Allan Kardec

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17. Another argument in favor of eternal punishment is the following:

β€œThe fear of eternal punishment is a curb; if that fear were done away with, human beings would give free course to all their evil tendencies.”

Refutation β€” This reasoning would be justified if the non-eternal sins implied the elimination of any penal sanction. If the happy or unhappy situation in a future life were a rigorous consequence of Divine Justice, and the future situation of a good individual and a perverse one were equal, there would be no justice even though it was not eternal; the punishment would, nonetheless, be a torment. Moreover, the prospect of future punishment and this reality will necessarily be believed in, and consequently dreaded, in proportion to the reasonableness of the aspect under which it is presented. The threat of a penalty, in the reality of which human beings do not believe, has no restraining effect on their action; and the threat of eternal punishment is of this nature.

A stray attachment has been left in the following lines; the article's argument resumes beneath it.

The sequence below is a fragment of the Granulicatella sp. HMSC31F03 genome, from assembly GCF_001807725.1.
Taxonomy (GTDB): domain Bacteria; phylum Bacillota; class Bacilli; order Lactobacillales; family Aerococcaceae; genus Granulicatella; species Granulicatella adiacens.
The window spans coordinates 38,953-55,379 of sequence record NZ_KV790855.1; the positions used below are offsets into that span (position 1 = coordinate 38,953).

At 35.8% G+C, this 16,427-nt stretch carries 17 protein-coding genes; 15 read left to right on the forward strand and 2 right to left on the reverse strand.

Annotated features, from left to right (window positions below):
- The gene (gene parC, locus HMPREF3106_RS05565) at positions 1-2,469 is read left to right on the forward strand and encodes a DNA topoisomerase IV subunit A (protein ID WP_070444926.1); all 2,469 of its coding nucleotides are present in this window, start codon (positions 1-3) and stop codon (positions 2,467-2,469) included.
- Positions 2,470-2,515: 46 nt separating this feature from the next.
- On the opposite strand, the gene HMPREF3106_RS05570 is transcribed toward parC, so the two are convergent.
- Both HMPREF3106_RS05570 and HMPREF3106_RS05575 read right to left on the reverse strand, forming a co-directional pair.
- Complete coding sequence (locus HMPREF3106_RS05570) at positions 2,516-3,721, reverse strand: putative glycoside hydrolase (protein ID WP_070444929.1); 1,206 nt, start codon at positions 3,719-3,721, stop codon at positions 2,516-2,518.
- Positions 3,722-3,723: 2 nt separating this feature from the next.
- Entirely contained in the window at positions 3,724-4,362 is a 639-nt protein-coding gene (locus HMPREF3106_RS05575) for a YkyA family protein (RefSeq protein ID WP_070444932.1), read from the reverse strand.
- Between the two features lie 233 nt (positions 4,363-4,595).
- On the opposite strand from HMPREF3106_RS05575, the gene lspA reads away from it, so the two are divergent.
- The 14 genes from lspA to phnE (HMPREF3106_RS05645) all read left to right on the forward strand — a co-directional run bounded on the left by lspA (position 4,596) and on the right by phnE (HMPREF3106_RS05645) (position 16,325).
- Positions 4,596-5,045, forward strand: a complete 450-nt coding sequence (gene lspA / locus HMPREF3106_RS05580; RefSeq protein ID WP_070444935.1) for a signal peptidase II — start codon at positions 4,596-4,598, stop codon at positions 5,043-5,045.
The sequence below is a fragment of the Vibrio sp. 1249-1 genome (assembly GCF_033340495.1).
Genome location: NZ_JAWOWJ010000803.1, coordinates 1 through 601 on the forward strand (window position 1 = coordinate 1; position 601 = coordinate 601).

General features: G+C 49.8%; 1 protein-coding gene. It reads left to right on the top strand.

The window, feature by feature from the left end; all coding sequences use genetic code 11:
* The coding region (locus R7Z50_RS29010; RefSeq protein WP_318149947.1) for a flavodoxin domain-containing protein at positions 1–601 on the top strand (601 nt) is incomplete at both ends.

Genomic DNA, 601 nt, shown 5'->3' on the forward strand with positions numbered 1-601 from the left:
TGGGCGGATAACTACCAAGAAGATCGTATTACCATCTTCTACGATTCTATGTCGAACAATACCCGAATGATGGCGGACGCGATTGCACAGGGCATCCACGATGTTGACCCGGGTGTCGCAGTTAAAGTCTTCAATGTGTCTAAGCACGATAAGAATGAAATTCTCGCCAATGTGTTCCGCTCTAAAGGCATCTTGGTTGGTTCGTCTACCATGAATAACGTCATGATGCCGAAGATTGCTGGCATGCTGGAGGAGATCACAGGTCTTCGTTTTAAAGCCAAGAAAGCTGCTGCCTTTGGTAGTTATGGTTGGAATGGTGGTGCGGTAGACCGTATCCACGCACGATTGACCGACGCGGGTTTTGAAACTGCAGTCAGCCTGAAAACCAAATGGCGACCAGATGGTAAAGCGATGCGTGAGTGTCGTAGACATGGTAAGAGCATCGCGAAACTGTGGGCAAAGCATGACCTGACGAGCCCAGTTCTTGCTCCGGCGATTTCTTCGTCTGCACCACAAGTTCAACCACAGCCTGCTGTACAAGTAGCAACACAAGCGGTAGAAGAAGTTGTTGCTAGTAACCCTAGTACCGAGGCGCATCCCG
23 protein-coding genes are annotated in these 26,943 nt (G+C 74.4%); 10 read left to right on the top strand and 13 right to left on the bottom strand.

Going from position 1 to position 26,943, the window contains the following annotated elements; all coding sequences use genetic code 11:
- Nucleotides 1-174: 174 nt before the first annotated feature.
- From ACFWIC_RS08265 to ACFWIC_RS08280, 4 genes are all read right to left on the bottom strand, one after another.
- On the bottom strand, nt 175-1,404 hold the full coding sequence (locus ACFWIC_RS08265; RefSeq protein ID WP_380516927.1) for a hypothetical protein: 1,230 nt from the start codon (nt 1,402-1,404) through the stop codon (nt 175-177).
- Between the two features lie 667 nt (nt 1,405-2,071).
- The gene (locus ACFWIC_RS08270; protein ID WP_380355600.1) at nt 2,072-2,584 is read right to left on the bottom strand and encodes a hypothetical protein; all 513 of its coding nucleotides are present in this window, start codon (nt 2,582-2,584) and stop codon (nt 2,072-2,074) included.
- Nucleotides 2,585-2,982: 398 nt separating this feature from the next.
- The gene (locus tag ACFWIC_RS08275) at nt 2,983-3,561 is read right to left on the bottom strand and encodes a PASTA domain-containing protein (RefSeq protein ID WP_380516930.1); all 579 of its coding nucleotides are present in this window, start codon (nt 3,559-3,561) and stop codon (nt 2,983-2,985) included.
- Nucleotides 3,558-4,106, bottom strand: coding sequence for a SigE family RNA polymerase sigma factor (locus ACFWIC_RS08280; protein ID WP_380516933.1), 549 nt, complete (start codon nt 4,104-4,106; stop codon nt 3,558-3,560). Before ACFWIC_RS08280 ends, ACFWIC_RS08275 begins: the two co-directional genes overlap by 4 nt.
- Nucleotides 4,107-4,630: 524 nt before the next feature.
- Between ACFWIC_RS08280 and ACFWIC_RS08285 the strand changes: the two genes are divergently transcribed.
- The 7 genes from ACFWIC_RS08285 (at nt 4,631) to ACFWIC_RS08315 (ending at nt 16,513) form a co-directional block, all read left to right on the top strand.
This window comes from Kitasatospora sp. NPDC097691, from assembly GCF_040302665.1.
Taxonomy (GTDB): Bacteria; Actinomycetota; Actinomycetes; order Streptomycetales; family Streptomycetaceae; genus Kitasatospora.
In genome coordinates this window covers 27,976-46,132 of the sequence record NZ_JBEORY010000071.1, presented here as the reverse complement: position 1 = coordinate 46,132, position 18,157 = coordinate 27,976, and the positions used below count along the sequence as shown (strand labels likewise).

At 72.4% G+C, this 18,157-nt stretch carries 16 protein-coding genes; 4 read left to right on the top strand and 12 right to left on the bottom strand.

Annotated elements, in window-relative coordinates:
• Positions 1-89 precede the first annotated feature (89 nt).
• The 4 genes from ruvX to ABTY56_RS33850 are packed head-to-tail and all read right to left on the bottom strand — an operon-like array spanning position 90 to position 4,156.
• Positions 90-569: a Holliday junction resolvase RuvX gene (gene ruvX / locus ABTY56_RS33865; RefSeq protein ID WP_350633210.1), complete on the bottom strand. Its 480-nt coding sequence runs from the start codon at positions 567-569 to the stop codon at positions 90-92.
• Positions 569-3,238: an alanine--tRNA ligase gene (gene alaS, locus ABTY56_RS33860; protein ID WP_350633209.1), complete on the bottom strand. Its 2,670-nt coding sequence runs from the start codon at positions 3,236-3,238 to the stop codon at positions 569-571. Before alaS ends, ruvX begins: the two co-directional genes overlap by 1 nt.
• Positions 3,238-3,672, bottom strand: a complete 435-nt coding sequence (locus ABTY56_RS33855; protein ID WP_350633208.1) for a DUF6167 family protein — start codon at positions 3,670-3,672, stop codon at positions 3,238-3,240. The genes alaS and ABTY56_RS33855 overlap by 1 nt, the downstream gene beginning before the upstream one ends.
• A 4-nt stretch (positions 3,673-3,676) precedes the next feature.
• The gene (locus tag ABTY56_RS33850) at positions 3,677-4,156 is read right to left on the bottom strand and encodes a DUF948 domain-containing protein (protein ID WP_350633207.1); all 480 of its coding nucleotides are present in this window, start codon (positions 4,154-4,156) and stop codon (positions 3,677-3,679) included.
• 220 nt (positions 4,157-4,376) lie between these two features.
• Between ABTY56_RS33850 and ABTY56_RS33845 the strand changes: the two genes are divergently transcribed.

The doctrine of eternal punishment, as previously remarked, was natural and useful in the past; at the present day, it is not only inefficacious to restrain humanity from wrongdoing, but it causes them to disbelieve. Before holding up that doctrine before the eyes of men and women as a necessity, its advocates should demonstrate its reality, and they should also, as the most conclusive argument in its favor, show that it exercises a moralizing effect on those who hold it and who endeavor to uphold it. If it is powerless to restrain from wrongdoing those who say that they believe in it, what action can it exert over those who do not believe in it?

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